TEETH could hold the key to helping spinal cord injury victims to walk again.
Scientists transplanted dental pulp stem cells into rats with broken backs and discovered the animals regained some leg movement.
It appeared the dental pulp, found in the centre of the tooth, stopped nerve cells dying, regenerated severed nerves and encouraged the growth of other cells supporting the spine.
The team behind the study at Nagoya University, Japan, claim the breakthrough brings hope to people with severe spinal cord injuries.
Dr Mark Bacon, research director at the charity Spinal Research, said: “Certainly, within the context of spinal cord injuries, this is a relatively new and under-studied source of stem cells which appears to show remarkably promising results.”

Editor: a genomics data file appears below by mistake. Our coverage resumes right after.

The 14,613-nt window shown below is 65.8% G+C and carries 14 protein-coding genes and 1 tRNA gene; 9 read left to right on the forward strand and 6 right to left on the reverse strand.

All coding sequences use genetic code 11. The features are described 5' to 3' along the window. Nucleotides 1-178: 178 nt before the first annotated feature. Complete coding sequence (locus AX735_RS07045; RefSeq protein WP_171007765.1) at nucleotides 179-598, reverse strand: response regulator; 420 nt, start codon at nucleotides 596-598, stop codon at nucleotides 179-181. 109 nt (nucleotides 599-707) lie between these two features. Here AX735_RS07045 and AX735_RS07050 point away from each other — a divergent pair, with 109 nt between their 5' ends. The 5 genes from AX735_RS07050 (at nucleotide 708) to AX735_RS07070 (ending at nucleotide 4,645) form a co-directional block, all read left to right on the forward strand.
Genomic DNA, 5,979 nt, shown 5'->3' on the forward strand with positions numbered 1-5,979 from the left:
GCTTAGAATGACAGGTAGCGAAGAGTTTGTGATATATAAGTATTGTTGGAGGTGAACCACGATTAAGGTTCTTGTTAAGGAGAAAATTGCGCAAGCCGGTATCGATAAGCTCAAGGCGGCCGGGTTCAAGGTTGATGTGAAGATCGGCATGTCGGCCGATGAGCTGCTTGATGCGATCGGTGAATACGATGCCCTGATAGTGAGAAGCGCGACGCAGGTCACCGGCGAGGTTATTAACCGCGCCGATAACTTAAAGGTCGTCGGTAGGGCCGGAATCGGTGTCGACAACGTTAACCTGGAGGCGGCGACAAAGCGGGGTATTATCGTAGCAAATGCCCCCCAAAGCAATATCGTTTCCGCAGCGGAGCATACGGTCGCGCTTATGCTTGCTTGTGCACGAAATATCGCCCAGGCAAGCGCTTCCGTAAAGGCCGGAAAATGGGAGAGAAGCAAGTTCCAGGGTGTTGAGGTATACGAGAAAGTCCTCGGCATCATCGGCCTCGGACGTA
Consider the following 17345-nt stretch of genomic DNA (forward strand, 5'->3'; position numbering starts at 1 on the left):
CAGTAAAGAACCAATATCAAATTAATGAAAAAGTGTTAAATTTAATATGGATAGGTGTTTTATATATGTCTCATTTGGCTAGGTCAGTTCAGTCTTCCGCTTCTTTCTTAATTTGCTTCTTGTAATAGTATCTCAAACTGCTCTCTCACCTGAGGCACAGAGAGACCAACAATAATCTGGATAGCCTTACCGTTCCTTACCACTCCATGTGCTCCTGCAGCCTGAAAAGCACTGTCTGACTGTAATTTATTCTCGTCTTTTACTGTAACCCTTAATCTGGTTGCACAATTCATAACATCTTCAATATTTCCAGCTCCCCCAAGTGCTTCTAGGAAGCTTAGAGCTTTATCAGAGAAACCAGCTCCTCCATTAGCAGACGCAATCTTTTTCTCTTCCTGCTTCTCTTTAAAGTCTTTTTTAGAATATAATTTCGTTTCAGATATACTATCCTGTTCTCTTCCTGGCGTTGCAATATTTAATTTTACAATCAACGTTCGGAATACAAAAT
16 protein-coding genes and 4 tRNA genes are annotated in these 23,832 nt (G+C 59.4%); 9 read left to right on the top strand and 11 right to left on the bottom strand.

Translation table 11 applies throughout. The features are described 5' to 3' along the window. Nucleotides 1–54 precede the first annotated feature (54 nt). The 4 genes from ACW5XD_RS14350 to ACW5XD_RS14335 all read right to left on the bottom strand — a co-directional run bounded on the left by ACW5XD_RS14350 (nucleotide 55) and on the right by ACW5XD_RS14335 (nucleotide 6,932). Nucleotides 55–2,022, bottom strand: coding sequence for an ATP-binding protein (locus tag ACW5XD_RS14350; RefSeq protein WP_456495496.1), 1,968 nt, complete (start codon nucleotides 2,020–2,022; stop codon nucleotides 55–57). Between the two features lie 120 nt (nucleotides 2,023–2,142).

The Nagoya University team’s report said stem cells can be extracted from “adult wisdom teeth without adverse health effects”.
It added: “There are few ethical concerns regarding their clinical use. We propose that tooth-derived stem cells may be an excellent and practical cellular resource for the treatment of spinal cord injuries.”
Alex Rankin, of spinal injury charity Aspire, said: “We are excited by the prospect of a cure being found for spinal cord injuries through the use of dental pulp stem cells.
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